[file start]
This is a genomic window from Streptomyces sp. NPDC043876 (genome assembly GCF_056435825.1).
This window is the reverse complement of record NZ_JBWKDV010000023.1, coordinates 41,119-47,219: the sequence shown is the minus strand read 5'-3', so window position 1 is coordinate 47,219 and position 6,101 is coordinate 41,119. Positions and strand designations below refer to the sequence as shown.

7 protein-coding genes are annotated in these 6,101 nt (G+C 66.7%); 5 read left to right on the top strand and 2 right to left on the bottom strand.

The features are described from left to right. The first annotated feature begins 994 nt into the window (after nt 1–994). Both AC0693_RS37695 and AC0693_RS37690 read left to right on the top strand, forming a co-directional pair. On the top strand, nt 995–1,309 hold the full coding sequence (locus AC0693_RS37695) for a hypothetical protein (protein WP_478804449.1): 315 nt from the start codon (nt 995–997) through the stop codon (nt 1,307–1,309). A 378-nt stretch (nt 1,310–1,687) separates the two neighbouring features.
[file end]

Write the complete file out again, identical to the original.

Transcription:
This is a genomic window from Streptomyces sp. NPDC043876 (genome assembly GCF_056435825.1).
This window is the reverse complement of record NZ_JBWKDV010000023.1, coordinates 41,119-47,219: the sequence shown is the minus strand read 5'-3', so window position 1 is coordinate 47,219 and position 6,101 is coordinate 41,119. Positions and strand designations below refer to the sequence as shown.

7 protein-coding genes are annotated in these 6,101 nt (G+C 66.7%); 5 read left to right on the top strand and 2 right to left on the bottom strand.

The features are described from left to right. The first annotated feature begins 994 nt into the window (after nt 1–994). Both AC0693_RS37695 and AC0693_RS37690 read left to right on the top strand, forming a co-directional pair. On the top strand, nt 995–1,309 hold the full coding sequence (locus AC0693_RS37695) for a hypothetical protein (protein WP_478804449.1): 315 nt from the start codon (nt 995–997) through the stop codon (nt 1,307–1,309). A 378-nt stretch (nt 1,310–1,687) separates the two neighbouring features.